10.  You Can Retire Sooner Than You Think by Wes Moss: While Wes covers a variety of topics on being a happy retiree, his approach to investing changed how I pick mutual funds/stocks, as I now only buy low-fee funds which pay dividends/income. I’ve also started looking into how I will spend my time once I walk away from the ‘normal’ workforce in a few years.
11.   Principles: Life And Work by Ray Dalio: A ton of powerful insights here on how to treat yourself and others to obtain maximum results in both work and life.
12.  The Old Man and The Sea by Ernest Hemingway: I’ve been a Hemingway fan for years.  His simple, yet profound writing style is one I wish to emulate. This book, read in a couple of hours sitting on the beach, really got me thinking about living a life that allows me to avoid regrets.
13.  Divided Investing Made Easy by Matthew Kratter: This book gave me a sound understanding of dividend/income stocks, along with some real examples of solid investments. I read this as a follow up to the Wes Moss book above.
14.  The Power of Broke by Daymond John: Written by ‘The People’s Shark,’ John’s book was essential in helping me start my nonprofit this year. Specifically, I am keeping overhead low, taking on no debt and controlling growth to ensure the business is sustainable and provides value to customers for as long as possible.
15.  The Lost Art of Discipline by Chad Howse: This young man continues to impress me with his ability to recognize what is required for individual success in a world that continues to promote interdependency.
16.  David and Goliath by Malcolm Gladwell: Another excellent book by Gladwell, who continues to push me to think outside the box. Great example of how the underdog can gain the upper hand by paying attention to detail and shifting the tide to her/his benefit.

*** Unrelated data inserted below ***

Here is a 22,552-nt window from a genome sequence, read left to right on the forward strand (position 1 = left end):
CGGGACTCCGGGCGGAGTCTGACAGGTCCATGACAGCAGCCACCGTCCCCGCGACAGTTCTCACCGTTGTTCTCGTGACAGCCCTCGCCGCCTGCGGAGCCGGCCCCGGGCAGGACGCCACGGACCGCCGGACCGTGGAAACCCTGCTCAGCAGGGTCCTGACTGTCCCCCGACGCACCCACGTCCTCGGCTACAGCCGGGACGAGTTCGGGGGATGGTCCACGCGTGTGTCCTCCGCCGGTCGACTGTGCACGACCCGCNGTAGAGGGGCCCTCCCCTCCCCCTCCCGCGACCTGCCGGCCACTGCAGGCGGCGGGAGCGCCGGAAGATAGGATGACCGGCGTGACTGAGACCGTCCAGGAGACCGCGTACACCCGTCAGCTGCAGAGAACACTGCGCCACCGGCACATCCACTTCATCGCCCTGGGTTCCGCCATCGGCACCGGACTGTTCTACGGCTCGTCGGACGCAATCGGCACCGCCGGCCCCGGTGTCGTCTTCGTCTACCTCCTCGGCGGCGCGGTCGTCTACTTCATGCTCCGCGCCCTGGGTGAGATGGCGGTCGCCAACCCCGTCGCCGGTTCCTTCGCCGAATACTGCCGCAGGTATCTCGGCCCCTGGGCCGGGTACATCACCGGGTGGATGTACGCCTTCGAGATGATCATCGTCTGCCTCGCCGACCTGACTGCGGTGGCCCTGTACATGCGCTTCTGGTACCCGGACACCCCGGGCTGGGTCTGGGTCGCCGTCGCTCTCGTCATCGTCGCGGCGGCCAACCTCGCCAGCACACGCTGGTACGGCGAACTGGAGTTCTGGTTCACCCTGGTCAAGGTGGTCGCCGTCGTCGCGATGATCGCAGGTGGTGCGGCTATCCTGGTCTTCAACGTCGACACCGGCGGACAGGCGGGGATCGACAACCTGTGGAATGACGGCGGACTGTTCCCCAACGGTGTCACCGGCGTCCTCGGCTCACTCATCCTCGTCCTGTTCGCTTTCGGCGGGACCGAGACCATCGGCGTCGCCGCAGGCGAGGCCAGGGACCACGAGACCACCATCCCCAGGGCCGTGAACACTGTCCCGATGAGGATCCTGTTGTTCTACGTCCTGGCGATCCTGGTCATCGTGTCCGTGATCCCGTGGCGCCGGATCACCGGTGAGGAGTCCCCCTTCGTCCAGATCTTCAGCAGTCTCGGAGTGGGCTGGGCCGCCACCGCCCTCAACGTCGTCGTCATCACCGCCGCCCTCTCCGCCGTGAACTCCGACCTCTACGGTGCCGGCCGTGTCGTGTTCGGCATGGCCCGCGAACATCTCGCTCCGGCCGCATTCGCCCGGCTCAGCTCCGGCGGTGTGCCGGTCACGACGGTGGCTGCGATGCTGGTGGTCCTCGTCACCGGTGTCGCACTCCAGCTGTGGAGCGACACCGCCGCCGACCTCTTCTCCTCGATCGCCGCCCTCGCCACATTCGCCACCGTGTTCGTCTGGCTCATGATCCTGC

17.  Financial Peace by Dave Ramsey: I picked this up in the ‘free’ basket at the local used book store. Great background story to what led Dave to building the empire he has that has helped 10s of millions to transform their financial future, along with a simple game plan anyone can follow to accomplish their monetary goals.
18.  Warren Buffet Speaks by Janet Lowe: Series of quotes that helps any investor understand the mindset of the ‘Oracle of Omaha,’ the greatest investor of all-time.
19.  Rodney M. Davis: The Making of a Hero by John Hollis: I’ve become personal friends with the author of this true story of a man amongst men, leading to a scholarship in Davis’ memory via my nonprofit. A reminder that legacy is what you do, not what you say.
20. Think Like A Freak by Steven Levitt and Stephen Dubner: This follow-up to Freakonomics and Super Freakonomics provided the punchline for me: people respond to incentives, and to get what you want, understand those incentives.

Friday, January 4, 2019

2017/2018 Budget Compare....



As the handful of you who follow this blog know, we spent the majority of 2017 getting out of debt, which freed up more income in 2018 to give away and invest. As I have a more detailed post coming later, I wanted to focus on some specifics here:

We saved/invested 48.8% of our bring-home pay in 2018 versus 17% in 2017 when the first 10 months of the year was all about getting the whips off our backs. We maxed out IRAs for my wife for 2017/2018 and started investing heavily into her 403b plan as well. The rest of our investments were put into building up our emergency fund (a high yield account with Synchrony), a low-fee brokerage account with Fidelity and a minority stake in a new investment partnership. With more than 36% of our bring home pay going towards debt in 2017, you can see the difference getting out of debt can have in advancing your future.

We gave away 17.2% of our bring home pay in 2018 versus 13% in 2017. Sadly, we only gave away around 5% prior to 2017. And not to beat a dead horse but getting out of debt allowed us to contribute significantly more to the needs of others. Some of this went to creating a nonprofit.

The one constant the past two years was how much of our bring home pay that we lived on: 34%. The largest changes in this category were (increasing): medical (shoulder surgery), housing (new living room furniture), lifestyle (2 nice vacations), and; (decreasing): food (better budgeting) and insurance (thank you, Clark Howard)…

Again, a more detailed post coming soon….Happy New Year! Best of luck to all!!!!